All UAV projects

Drone mapping the Florida Coastal

Field trials of the multispectral UAV mapping were conducted over the Indian River Lagoon along the central Atlantic coast of Florida with Ground Control Points (GCPs), allowing for comparison to geo-referenced satellite and aerial imagery. Multi-spectral satellite imagery (Sentinel-2) was also obtained for the same region to map land cover. NDVI and object-oriented classification methods were employed to compare the mapping capabilities of UAVs and satellites.

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Mapping Joe minters Afirican American Village

The application of advanced technology to document and preserve an art installation demonstrated through the mapping and digital documentation of artist Joe Minter work. Minter, a found-object artist in Birmingham, has constructed a collection entitled African Village in America around his home in Birmingham, Alabama, which narrates his life story and cultural movement. Previously, visitors were required to view the monumental environment in person, but the digital rendering will make it accessible to a wider audience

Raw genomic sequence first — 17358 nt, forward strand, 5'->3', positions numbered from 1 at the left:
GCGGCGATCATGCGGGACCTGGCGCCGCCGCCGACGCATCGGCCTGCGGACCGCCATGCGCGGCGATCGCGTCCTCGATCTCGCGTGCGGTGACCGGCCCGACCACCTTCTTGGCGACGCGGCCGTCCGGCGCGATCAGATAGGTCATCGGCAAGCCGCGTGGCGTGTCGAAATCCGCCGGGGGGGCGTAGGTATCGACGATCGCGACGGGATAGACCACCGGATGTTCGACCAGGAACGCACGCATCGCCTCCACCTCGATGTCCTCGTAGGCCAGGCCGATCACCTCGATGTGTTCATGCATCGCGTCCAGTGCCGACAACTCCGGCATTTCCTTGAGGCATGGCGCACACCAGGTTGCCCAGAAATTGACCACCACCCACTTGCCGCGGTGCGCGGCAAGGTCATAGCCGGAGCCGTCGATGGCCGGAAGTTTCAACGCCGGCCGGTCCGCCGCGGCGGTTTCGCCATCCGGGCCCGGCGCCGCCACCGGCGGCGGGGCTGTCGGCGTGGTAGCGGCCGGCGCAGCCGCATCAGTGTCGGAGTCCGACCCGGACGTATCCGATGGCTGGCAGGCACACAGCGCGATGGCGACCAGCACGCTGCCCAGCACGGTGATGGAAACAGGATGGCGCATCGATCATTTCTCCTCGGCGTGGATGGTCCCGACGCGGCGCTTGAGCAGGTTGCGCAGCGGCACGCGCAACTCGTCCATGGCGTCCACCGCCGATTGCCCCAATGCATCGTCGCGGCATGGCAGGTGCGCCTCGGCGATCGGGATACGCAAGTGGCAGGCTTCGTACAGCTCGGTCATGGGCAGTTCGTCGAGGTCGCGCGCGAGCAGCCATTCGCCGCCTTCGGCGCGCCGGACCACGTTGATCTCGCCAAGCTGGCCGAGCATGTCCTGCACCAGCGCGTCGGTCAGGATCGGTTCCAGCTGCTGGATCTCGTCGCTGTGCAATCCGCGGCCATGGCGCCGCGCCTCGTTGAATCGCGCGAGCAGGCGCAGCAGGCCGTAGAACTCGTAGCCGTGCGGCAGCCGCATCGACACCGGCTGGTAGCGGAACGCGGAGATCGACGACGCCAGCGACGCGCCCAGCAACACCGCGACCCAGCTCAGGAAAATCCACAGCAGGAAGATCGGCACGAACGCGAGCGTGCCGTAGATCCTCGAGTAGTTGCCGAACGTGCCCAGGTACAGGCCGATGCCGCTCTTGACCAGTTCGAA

Drone Visualization Video

Drone for Hydological BML Management

This study aims to show the benefits of using higher resolution images in Best Management Practices (BMPs) analysis. A drone was used to collect better surface and elevation data, provided more accurate information about the study area, better watershed outlines, a more comprehensive list of suitable BMP locations, and a more reliable cost-effectiveness estimate than using low-resolution data. The study also determined how effective the chosen BMPs would be under future climate changes and identified the best BMPs for reducing urban runoff.

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Drone Mapping the OH Serpent Mound

The Serpent Mound is an ancient and fascinating archaeological site located in Adams County, Ohio, USA. The mound is thought to have been built by the Adena culture (800 BCE – 100 CE) or the Fort Ancient culture (1000-1750 CE), though its exact origins are still debated among researchers. Drone mapping has been used to capture a bird’s-eye view of the Serpent Mound, which is believed to have served as a sacred space for various ceremonial and spiritual purposes, possibly linked to astronomical events such as the summer solstice, winter solstice, and equinoxes.

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